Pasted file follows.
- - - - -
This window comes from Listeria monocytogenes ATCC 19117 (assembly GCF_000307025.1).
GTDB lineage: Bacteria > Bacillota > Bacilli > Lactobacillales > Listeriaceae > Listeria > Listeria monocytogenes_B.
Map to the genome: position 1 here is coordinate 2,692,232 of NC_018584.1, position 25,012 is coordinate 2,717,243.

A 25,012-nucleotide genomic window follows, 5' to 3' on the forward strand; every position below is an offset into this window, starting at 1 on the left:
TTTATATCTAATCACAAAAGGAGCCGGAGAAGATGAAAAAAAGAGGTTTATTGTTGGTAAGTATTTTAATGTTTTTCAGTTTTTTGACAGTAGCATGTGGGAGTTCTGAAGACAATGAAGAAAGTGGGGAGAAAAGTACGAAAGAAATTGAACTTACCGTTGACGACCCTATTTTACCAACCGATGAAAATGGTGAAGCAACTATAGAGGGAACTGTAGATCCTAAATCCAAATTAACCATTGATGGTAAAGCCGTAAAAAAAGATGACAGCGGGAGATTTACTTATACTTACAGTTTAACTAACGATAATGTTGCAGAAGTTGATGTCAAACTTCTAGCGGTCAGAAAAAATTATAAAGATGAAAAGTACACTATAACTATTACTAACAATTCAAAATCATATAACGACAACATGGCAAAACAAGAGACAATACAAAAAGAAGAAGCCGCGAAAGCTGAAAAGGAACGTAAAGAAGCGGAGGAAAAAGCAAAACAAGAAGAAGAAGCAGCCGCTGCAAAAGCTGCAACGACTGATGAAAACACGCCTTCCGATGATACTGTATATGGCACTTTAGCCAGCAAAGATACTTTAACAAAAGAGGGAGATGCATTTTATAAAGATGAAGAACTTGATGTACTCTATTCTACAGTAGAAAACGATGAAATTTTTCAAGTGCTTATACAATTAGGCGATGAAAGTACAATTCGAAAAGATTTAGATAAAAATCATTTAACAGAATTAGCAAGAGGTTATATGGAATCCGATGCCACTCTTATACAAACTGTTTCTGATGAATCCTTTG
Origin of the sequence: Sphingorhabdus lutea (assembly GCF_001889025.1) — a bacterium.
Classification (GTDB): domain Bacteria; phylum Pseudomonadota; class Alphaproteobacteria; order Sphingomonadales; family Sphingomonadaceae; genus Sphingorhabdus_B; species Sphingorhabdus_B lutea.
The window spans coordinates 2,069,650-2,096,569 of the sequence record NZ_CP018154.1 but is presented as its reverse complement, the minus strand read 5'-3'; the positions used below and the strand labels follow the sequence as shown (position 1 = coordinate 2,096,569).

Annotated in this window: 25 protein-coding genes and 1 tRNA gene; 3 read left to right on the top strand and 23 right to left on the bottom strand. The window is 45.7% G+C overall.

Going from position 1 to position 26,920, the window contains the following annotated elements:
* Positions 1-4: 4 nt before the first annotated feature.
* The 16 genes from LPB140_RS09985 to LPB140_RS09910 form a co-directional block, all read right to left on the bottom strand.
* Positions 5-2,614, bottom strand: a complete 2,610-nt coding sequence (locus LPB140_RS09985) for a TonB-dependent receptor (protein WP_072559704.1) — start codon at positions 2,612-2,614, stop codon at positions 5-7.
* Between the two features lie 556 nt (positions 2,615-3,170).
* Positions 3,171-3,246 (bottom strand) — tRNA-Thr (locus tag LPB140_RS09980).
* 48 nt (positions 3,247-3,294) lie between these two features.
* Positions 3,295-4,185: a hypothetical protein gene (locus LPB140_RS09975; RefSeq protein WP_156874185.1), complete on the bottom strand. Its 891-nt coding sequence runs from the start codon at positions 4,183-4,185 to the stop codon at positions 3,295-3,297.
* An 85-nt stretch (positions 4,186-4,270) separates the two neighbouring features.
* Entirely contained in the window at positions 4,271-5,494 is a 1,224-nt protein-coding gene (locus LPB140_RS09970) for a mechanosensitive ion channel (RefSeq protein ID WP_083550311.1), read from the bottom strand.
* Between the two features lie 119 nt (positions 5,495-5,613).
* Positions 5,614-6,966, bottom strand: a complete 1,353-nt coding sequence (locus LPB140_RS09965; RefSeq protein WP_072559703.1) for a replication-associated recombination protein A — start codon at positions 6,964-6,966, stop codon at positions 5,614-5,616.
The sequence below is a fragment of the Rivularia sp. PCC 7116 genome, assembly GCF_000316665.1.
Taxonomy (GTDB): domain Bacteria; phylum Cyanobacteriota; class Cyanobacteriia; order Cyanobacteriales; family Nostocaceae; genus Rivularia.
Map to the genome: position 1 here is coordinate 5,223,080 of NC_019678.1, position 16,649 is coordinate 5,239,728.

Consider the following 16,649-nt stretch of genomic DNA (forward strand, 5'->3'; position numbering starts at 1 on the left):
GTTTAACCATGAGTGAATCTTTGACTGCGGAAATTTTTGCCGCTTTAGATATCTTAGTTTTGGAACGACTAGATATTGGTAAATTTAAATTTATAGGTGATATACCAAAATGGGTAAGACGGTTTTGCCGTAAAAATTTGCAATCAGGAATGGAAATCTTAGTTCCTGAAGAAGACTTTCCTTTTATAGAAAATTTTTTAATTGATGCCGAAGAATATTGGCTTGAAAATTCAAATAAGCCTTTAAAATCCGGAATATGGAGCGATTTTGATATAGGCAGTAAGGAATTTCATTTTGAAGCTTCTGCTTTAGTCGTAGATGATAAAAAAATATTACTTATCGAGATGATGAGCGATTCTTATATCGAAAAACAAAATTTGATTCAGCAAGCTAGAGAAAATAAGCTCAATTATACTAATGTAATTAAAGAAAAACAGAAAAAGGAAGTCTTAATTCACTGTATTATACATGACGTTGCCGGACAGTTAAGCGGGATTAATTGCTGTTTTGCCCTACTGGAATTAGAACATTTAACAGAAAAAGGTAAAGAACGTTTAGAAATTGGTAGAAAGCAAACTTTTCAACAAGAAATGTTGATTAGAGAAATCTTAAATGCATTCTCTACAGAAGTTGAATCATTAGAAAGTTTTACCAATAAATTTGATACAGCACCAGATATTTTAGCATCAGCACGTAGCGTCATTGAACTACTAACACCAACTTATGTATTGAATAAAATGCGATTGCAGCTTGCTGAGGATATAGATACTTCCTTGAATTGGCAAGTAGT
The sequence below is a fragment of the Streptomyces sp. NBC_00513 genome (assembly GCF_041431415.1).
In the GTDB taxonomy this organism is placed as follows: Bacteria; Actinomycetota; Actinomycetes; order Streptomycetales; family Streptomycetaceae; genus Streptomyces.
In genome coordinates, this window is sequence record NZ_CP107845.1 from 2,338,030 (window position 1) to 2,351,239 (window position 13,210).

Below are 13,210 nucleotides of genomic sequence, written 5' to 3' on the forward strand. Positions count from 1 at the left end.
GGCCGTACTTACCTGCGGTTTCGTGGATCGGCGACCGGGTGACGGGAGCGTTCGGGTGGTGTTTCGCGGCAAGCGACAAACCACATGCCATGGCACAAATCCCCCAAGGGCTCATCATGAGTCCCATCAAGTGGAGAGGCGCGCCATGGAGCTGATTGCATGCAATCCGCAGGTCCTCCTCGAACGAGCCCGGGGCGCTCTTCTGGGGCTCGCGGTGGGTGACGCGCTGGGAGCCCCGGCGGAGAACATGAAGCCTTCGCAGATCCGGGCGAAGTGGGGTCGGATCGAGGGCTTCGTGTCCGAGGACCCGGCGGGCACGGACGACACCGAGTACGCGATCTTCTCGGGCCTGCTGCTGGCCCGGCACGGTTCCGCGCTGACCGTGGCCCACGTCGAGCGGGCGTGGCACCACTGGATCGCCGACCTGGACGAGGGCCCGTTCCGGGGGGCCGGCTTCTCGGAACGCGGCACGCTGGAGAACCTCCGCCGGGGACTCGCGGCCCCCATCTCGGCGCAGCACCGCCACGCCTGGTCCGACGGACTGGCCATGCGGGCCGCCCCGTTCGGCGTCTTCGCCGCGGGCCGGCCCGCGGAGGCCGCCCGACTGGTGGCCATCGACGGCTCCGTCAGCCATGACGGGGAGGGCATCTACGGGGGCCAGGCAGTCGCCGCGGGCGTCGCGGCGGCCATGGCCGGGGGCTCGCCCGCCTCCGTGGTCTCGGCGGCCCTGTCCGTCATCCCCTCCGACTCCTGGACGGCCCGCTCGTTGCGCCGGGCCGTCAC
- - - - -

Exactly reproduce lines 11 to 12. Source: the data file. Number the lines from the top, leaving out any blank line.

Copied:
* Positions 1-4: 4 nt before the first annotated feature.
* The 16 genes from LPB140_RS09985 to LPB140_RS09910 form a co-directional block, all read right to left on the bottom strand.